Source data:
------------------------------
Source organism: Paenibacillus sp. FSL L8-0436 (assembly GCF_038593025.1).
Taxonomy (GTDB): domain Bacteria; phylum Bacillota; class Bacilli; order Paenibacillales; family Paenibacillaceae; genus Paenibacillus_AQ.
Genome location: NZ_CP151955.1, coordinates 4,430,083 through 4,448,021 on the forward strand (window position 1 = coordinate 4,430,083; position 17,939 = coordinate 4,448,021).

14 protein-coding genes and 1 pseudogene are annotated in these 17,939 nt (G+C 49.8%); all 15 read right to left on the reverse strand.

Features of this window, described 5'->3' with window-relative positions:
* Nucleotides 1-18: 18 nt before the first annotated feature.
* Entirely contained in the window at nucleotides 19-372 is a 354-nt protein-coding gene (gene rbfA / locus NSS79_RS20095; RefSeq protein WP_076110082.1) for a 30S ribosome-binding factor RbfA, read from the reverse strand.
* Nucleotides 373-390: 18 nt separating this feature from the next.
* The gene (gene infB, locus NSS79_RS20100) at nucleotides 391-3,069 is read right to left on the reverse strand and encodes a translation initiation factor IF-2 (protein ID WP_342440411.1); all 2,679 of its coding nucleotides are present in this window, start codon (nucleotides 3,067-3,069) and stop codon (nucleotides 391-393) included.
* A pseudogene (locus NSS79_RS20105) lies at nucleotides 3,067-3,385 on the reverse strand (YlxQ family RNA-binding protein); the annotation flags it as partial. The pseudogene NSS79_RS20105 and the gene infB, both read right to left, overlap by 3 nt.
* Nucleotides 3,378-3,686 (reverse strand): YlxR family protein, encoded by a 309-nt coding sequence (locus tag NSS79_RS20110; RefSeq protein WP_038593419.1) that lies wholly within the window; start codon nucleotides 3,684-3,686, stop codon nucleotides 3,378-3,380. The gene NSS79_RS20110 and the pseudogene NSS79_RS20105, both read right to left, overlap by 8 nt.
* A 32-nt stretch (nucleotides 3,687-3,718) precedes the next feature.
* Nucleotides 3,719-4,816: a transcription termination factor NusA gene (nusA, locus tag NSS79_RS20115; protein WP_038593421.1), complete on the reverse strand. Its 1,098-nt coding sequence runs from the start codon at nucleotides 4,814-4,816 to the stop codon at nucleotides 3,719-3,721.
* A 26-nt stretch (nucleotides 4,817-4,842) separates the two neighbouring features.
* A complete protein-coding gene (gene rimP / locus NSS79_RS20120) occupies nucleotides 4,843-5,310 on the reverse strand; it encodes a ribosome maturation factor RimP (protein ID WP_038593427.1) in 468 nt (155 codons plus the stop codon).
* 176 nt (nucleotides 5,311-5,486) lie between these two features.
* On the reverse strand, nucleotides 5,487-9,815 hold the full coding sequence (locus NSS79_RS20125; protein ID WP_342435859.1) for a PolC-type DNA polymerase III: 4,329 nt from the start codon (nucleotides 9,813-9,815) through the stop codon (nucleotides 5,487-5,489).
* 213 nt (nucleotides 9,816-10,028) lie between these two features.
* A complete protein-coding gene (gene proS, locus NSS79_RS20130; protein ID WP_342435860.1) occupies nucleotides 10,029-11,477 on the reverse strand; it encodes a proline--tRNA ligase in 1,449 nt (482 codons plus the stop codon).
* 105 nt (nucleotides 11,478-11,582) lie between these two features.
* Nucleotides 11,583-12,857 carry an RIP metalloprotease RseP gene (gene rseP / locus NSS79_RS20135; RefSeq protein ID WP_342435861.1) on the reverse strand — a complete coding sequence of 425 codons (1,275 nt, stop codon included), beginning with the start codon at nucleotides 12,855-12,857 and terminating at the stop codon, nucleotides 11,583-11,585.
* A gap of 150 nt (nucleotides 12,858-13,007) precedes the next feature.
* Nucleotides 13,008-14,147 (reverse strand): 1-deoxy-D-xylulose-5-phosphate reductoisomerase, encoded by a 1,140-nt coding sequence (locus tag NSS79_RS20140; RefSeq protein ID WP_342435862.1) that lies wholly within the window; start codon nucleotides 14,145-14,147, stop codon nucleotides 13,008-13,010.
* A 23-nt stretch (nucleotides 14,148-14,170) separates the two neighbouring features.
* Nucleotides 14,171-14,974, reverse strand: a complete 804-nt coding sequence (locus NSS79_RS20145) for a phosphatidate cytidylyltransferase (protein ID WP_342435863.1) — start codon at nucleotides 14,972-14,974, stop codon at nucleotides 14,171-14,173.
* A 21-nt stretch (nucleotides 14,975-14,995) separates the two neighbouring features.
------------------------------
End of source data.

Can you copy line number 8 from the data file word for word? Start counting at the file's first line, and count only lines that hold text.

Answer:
* Nucleotides 373-390: 18 nt separating this feature from the next.